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« Sens Call-ups - Episode 4: The Prize is "Right"? | Main | Sens Call-ups - Episode 3: Momma said Lock You Out! »
Tuesday
Sep252012

Groundhog Blog: Locked Out!

For me, this is the first lockout since I'm regularly watching hockey and also the first since I'm a Sens-fan. So this is a new phenomenon for me. I do have some thoughts on the whole dispute, but that's not what I want to write about. Reading about the whole NHL vs. NHLPA dispute however I've come across some sentiments around the interwebs about the locked out players playing somewhere else. That, I do want to write about.

The gist of these opinions seems to be: "How dare these spoiled millionaires take the jobs of hard working players in other leagues!"

I have some objections to that.

First. What those people are actually saying is that once NHL'ers are locked out by the league, they've lost the right to play professionally, period. Because they'll always take somebody else's spot. No matter what. Say there are 5000 payed hockey jobs available worldwide. From one season to the next, the NHL has a lock out. Suddenly there are only 4300 jobs available to the more or less the same 5000 players. Hockey is the same as any other line of business. Barring ongoing contracts (and the space they take), the best workers/players will be offered a job somewhere. That's the way it works. What would be the alternative? Should they all start their own 'amateur' league and all play there for free* until the dispute is resolved? 

Second. They may be millionaires, but that doesn't imply they're spoiled or not working hard. Sure, there are whiners among those millionaires. Sure, some of those millionaires tend to take a regular night off. But do you really think there aren't any whiners, enigmas or lazy guys in the AHL, SEL or KHL? Apart from the KHL, the wages are considerably lower than in the NHL, so if they choose to play somewhere else, they take a huge cut in pay. Add to that, the real chance they have to pay for their own insurance and you see they aren't better compensated for the same amount of work than those whose job they 'steal'. Millionaires? Definitely! Spoiled? Maybe, but they're not treated that differently.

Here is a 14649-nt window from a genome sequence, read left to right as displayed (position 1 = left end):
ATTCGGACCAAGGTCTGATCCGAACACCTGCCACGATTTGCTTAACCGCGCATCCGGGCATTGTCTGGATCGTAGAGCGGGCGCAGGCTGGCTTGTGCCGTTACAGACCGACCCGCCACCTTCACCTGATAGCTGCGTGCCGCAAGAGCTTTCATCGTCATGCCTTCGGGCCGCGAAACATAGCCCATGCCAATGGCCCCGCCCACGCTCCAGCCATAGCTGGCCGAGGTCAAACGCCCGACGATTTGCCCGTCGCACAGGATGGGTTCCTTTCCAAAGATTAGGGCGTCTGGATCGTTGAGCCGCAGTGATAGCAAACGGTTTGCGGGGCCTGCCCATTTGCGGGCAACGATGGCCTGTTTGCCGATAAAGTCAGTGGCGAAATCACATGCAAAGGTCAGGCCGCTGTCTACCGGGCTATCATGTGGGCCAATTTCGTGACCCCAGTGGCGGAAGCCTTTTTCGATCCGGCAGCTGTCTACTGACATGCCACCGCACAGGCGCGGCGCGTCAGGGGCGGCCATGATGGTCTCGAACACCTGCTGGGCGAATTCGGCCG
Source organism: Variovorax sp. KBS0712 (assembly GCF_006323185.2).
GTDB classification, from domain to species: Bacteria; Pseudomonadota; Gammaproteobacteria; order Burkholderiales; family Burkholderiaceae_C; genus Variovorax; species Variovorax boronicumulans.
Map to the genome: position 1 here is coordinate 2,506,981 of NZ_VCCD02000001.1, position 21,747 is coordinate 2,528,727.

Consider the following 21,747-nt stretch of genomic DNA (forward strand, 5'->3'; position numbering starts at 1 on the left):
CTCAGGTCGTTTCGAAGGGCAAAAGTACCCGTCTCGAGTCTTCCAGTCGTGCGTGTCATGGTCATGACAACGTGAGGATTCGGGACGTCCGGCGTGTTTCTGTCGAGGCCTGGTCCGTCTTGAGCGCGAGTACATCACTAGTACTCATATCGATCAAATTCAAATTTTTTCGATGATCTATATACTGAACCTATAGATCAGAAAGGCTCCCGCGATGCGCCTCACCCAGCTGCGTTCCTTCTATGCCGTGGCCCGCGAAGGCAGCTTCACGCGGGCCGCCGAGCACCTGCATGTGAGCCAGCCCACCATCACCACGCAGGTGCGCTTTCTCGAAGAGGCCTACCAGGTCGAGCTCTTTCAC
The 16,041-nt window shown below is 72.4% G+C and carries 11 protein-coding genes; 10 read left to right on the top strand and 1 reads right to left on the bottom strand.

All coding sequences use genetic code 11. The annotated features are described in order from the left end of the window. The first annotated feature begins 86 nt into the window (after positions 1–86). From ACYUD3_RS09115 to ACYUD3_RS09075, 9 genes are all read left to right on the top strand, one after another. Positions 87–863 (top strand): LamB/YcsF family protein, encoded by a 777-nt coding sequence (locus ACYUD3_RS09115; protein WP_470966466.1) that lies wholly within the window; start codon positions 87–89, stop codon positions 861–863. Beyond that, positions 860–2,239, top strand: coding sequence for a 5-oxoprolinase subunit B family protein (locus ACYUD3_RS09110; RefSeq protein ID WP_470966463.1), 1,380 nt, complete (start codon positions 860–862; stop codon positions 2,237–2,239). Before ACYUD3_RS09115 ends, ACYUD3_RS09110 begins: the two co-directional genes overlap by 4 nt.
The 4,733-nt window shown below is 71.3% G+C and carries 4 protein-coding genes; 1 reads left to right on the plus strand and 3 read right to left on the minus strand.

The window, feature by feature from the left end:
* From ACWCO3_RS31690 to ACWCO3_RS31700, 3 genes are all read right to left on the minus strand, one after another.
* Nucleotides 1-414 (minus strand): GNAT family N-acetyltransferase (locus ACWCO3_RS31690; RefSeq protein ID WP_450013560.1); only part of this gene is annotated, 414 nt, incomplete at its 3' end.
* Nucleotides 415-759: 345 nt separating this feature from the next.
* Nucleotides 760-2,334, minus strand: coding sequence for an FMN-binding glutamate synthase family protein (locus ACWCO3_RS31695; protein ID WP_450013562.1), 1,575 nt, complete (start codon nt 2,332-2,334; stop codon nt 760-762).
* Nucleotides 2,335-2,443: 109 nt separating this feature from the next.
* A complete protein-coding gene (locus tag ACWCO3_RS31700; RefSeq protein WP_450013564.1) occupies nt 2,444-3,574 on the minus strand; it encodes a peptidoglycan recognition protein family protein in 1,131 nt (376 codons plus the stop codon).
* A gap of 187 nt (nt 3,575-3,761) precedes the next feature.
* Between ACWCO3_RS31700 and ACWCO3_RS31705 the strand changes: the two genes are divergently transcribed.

Third. Are the locked out players the actual problem here, or is it the other leagues with their teams? If none of the teams in other leagues would sign locked out players or if the other leagues would prohibit that, there wouldn't be a problem, am I right? Are the players to blame then, for taking someone else's job? Or are the leagues to blame for allowing or even encouraging it?

This is all well and good, but it's still a problem.

The way I see it, is that you have a certain range of quality in players on one hand. And on the other hand you have a range of quality in leagues. Once the NHL (temporarily) isn't there anymore, you still have the same range in players, but the range in leagues has taken a cut. The best players (NHL'ers) look to play in the best available league. For several reasons (location, league rules etc.) they don't all flock to the same league. If those leagues allow locked out NHL'ers to play there, it's too bad for the players they replace, but they simply aren't the best available anymore.

There should however in my opinion be rules to regulate all this. The first rule would be about the term of the contracts. Other players (non-NHL'ers) have to commit for at least a year. So should the locked out players, once they choose to play in another league. Maybe there's a scenario where all parties are better off when there's, by exception, a term of half a season. But otherwise players should commit for the season. I don't know what that means for an ongoing NHL contract if a new CBA is in place within a year and NHL games are played this season. But if it has quite severe implications, perhaps players won't sign somewhere else lightly. Nor will too many, so the disruption of other leagues is limited in that case. It could also put some pressure on the owners. Imagine Pittsburgh without Crosby and Malkin or the Minnesota without Parise and Suter, because of a breach of contract.